The pat answer to the everyday puzzle of why things float invariably goes like this: “According to Archimedes’ principle, a body immersed in a fluid is buoyed up by a force equal to the weight of the fluid displaced. And that’s why things float.”

Perfectly correct, of course, but just about as illuminating as a firefly wearing an overcoat. Obviously the water underneath a ship has no information as to whether the object pressing upon its surface is a solid lump or is a sea-going Swiss cheese (except for holes in the hull, which we’ll get to).

Nevertheless, most of our experience with floating things, from dugout canoes to plastic foam, makes us believe that hollowness, air spaces in the interior of an object, is somehow necessary. It is not; hollowing things out is just a way of making them lighter. Light things float and heavy things sink. Which is just what you would have expected if that old Greek Archimedes hadn’t muddied the waters, so to speak.

The question is, just how light does an object have to be in order to float? And the answer is, lighter than an equal bulk or volume of water. The weight of a given volume of a substance is called its density.

Density is usually expressed as the number of pounds per cubic foot of the substance or the number of grams per cubic centimeter. If an entire ship, considered as a huge, complex conglomeration of metal, wood, plastic, air spaces, and so on, weighs less than an equal volume of water, that is, if the ship’s density is less than the density of water, then it will float. A block of wood floats because its density is only about six-tenths as much as the density of water, so no hollowing out is needed.

If we want to float a hundred thousand tons of aircraft carrier, then, we’d better do some serious hollowing out to get its overall density down. That’s no problem, of course, because it gives us quite a few convenient places to stow such necessities as airplanes and sailors.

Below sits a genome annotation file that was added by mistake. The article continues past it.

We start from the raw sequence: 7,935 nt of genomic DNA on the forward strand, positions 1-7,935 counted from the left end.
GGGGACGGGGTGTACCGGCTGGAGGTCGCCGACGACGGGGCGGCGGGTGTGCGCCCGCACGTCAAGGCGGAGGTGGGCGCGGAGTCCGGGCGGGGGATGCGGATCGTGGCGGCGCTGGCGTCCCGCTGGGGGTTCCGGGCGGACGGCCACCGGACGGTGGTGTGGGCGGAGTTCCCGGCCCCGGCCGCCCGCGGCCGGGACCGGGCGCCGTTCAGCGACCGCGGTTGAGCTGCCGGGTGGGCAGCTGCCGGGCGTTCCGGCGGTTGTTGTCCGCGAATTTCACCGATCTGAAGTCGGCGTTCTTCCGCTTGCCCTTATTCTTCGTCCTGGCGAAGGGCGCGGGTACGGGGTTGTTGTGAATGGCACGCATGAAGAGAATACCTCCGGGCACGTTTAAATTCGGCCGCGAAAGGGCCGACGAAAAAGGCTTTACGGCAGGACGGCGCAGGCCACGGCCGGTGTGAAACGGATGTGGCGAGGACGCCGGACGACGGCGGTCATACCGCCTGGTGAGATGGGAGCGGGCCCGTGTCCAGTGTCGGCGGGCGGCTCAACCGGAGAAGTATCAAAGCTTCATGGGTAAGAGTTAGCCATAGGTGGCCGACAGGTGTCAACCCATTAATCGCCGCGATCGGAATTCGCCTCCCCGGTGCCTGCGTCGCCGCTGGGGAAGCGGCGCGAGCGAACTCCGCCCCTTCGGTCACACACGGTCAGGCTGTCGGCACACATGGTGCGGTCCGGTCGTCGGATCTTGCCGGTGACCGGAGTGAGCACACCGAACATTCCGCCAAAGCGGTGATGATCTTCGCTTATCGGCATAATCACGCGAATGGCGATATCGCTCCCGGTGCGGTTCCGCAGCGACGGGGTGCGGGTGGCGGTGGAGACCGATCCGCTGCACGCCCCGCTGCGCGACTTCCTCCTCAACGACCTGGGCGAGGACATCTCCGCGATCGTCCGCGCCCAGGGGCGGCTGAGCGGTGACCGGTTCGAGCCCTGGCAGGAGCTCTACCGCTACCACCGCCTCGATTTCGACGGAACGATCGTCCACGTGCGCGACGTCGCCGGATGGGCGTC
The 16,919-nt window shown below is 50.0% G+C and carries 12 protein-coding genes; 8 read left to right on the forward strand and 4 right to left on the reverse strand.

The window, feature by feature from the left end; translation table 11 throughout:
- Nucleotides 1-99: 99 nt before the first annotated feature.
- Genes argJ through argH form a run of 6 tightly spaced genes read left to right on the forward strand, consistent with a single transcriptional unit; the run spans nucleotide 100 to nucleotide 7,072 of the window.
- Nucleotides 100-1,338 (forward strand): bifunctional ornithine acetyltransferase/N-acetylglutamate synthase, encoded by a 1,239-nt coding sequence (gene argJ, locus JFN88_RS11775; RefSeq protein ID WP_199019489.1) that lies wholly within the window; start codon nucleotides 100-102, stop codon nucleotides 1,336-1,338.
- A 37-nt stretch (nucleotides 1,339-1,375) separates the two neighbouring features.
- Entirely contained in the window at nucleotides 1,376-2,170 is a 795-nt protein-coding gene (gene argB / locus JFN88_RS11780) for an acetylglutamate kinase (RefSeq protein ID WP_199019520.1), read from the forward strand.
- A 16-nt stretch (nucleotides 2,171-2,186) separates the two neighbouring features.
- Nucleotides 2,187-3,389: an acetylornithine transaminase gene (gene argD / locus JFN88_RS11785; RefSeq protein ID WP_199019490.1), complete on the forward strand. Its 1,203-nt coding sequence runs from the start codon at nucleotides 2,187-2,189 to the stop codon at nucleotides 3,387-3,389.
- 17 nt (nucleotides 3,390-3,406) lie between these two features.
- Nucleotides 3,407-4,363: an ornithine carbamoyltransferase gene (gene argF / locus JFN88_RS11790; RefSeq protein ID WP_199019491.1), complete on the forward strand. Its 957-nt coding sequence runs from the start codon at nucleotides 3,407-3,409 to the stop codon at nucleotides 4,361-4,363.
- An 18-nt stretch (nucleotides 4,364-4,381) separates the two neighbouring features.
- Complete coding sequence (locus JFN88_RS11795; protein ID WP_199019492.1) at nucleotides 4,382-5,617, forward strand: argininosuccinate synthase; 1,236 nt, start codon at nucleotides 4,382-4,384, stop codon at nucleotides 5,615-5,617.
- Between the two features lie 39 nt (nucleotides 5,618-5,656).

To find out why a floating object has to be less dense than water, let’s do a little experiment. Let’s lower the one-hundred-thousand-ton aircraft carrier Admiral Nimitz (the world’s largest) very gently into a rather large bathtub of water big enough to float the ship. Gravity does the lowering job for us by pulling the ship downward into the water with a force equal to its weight. (That’s what weight is.)

But as it enters the water, the ship makes a hole in the water. That is, it must push some water aside and upward against water’s natural gravitational preference for settling down. So as gravity pulls the ship down, some water is forced up against gravity. Notice the level rising in the bathtub?

How much water can eventually be lifted upward against gravity? Only as much weight as the downward pull of gravity on the ship. In other words, the weight of the water that is lifted or displaced will be equal to the weight of the ship. When that limit is reached, one hundred thousand tons of displaced water in the case of the Nimitz, the ship stops settling down. By God, it’s floating!

But notice that each cubic foot of displaced water must have been displaced by exactly one cubic foot of the ship’s volume. That means that the volume of ship below the water line is the same as the volume of one hundred thousand tons of water. But because the water is more dense than the ship, one hundred thousand tons of water take up less space than one hundred thousand tons of ship, less than the entire ship’s worth.

So the amount of ship that is below the water line is less than the whole ship. Which is fortunate, because that means that the water line is only part way up the hull, where sailors invariably prefer it to be. All because the ship’s overall density has been made to be less than that of water.